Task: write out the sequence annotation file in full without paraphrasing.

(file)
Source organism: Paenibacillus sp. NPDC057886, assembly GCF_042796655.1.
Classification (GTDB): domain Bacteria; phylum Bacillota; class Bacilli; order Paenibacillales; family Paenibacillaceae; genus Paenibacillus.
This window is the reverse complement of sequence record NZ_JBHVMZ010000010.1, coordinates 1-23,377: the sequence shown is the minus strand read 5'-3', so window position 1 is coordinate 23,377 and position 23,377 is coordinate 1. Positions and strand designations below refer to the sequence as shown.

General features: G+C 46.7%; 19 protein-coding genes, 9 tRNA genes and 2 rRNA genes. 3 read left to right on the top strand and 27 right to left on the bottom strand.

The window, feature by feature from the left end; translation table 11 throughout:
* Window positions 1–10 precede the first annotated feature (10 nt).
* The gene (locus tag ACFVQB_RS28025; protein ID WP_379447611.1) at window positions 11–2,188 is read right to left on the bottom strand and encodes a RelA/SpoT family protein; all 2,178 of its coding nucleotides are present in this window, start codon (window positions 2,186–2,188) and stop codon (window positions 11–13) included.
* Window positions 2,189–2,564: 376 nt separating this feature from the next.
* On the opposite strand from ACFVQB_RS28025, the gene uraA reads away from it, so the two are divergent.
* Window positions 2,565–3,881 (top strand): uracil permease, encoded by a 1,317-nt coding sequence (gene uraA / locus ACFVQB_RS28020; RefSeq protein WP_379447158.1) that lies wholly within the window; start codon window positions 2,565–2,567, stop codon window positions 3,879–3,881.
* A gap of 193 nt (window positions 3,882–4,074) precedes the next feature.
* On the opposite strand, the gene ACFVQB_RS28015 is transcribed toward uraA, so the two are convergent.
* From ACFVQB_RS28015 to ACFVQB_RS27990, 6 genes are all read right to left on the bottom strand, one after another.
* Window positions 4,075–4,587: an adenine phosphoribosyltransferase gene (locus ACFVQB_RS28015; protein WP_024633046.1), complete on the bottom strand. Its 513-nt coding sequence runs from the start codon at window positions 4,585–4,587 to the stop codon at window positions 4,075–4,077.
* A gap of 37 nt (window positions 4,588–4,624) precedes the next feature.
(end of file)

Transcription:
Source organism: Paenibacillus sp. NPDC057886, assembly GCF_042796655.1.
Classification (GTDB): domain Bacteria; phylum Bacillota; class Bacilli; order Paenibacillales; family Paenibacillaceae; genus Paenibacillus.
This window is the reverse complement of sequence record NZ_JBHVMZ010000010.1, coordinates 1-23,377: the sequence shown is the minus strand read 5'-3', so window position 1 is coordinate 23,377 and position 23,377 is coordinate 1. Positions and strand designations below refer to the sequence as shown.

General features: G+C 46.7%; 19 protein-coding genes, 9 tRNA genes and 2 rRNA genes. 3 read left to right on the top strand and 27 right to left on the bottom strand.

The window, feature by feature from the left end; translation table 11 throughout:
* Window positions 1–10 precede the first annotated feature (10 nt).
* The gene (locus tag ACFVQB_RS28025; protein ID WP_379447611.1) at window positions 11–2,188 is read right to left on the bottom strand and encodes a RelA/SpoT family protein; all 2,178 of its coding nucleotides are present in this window, start codon (window positions 2,186–2,188) and stop codon (window positions 11–13) included.
* Window positions 2,189–2,564: 376 nt separating this feature from the next.
* On the opposite strand from ACFVQB_RS28025, the gene uraA reads away from it, so the two are divergent.
* Window positions 2,565–3,881 (top strand): uracil permease, encoded by a 1,317-nt coding sequence (gene uraA / locus ACFVQB_RS28020; RefSeq protein WP_379447158.1) that lies wholly within the window; start codon window positions 2,565–2,567, stop codon window positions 3,879–3,881.
* A gap of 193 nt (window positions 3,882–4,074) precedes the next feature.
* On the opposite strand, the gene ACFVQB_RS28015 is transcribed toward uraA, so the two are convergent.
* From ACFVQB_RS28015 to ACFVQB_RS27990, 6 genes are all read right to left on the bottom strand, one after another.
* Window positions 4,075–4,587: an adenine phosphoribosyltransferase gene (locus ACFVQB_RS28015; protein WP_024633046.1), complete on the bottom strand. Its 513-nt coding sequence runs from the start codon at window positions 4,585–4,587 to the stop codon at window positions 4,075–4,077.
* A gap of 37 nt (window positions 4,588–4,624) precedes the next feature.